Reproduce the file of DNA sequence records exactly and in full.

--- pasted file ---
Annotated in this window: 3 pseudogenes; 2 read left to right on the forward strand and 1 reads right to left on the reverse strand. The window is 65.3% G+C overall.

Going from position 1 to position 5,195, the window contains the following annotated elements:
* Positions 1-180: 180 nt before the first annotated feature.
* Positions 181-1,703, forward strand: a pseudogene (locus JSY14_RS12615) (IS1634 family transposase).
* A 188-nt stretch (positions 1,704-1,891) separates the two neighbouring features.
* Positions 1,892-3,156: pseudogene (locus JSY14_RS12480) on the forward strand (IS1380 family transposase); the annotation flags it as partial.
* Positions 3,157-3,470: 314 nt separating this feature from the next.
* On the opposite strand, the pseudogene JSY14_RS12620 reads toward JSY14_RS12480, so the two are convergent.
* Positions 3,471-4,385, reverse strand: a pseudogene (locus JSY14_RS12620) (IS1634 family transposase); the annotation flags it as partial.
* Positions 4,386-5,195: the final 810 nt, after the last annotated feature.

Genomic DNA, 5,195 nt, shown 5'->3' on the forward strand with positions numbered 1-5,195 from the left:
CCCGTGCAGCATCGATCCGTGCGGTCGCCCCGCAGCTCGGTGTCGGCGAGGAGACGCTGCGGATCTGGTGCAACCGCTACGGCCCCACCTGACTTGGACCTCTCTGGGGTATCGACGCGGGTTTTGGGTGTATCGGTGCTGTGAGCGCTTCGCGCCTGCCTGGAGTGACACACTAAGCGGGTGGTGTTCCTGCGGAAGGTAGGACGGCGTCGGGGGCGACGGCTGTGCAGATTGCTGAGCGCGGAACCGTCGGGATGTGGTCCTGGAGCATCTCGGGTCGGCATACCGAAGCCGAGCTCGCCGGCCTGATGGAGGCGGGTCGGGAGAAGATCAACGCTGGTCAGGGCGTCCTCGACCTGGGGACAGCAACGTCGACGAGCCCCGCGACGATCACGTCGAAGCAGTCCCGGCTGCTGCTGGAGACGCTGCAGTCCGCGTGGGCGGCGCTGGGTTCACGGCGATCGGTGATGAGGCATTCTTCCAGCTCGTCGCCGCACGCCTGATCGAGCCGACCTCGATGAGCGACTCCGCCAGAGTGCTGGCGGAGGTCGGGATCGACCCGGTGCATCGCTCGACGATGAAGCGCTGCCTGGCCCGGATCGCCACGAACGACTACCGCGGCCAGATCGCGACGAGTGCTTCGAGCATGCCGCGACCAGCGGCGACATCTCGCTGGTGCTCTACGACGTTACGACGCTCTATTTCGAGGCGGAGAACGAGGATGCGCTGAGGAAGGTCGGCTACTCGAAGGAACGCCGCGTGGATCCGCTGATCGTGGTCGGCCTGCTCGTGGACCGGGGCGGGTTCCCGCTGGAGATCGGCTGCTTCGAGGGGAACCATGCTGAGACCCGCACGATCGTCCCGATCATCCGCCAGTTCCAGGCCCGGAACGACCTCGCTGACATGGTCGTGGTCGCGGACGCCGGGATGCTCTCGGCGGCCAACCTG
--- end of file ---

Annotated in this window: 3 pseudogenes; 2 read left to right on the forward strand and 1 reads right to left on the reverse strand. The window is 65.3% G+C overall.

Going from position 1 to position 5,195, the window contains the following annotated elements:
* Positions 1-180: 180 nt before the first annotated feature.
* Positions 181-1,703, forward strand: a pseudogene (locus JSY14_RS12615) (IS1634 family transposase).
* A 188-nt stretch (positions 1,704-1,891) separates the two neighbouring features.
* Positions 1,892-3,156: pseudogene (locus JSY14_RS12480) on the forward strand (IS1380 family transposase); the annotation flags it as partial.
* Positions 3,157-3,470: 314 nt separating this feature from the next.
* On the opposite strand, the pseudogene JSY14_RS12620 reads toward JSY14_RS12480, so the two are convergent.
* Positions 3,471-4,385, reverse strand: a pseudogene (locus JSY14_RS12620) (IS1634 family transposase); the annotation flags it as partial.
* Positions 4,386-5,195: the final 810 nt, after the last annotated feature.

Genomic DNA, 5,195 nt, shown 5'->3' on the forward strand with positions numbered 1-5,195 from the left:
CCCGTGCAGCATCGATCCGTGCGGTCGCCCCGCAGCTCGGTGTCGGCGAGGAGACGCTGCGGATCTGGTGCAACCGCTACGGCCCCACCTGACTTGGACCTCTCTGGGGTATCGACGCGGGTTTTGGGTGTATCGGTGCTGTGAGCGCTTCGCGCCTGCCTGGAGTGACACACTAAGCGGGTGGTGTTCCTGCGGAAGGTAGGACGGCGTCGGGGGCGACGGCTGTGCAGATTGCTGAGCGCGGAACCGTCGGGATGTGGTCCTGGAGCATCTCGGGTCGGCATACCGAAGCCGAGCTCGCCGGCCTGATGGAGGCGGGTCGGGAGAAGATCAACGCTGGTCAGGGCGTCCTCGACCTGGGGACAGCAACGTCGACGAGCCCCGCGACGATCACGTCGAAGCAGTCCCGGCTGCTGCTGGAGACGCTGCAGTCCGCGTGGGCGGCGCTGGGTTCACGGCGATCGGTGATGAGGCATTCTTCCAGCTCGTCGCCGCACGCCTGATCGAGCCGACCTCGATGAGCGACTCCGCCAGAGTGCTGGCGGAGGTCGGGATCGACCCGGTGCATCGCTCGACGATGAAGCGCTGCCTGGCCCGGATCGCCACGAACGACTACCGCGGCCAGATCGCGACGAGTGCTTCGAGCATGCCGCGACCAGCGGCGACATCTCGCTGGTGCTCTACGACGTTACGACGCTCTATTTCGAGGCGGAGAACGAGGATGCGCTGAGGAAGGTCGGCTACTCGAAGGAACGCCGCGTGGATCCGCTGATCGTGGTCGGCCTGCTCGTGGACCGGGGCGGGTTCCCGCTGGAGATCGGCTGCTTCGAGGGGAACCATGCTGAGACCCGCACGATCGTCCCGATCATCCGCCAGTTCCAGGCCCGGAACGACCTCGCTGACATGGTCGTGGTCGCGGACGCCGGGATGCTCTCGGCGGCCAACCTG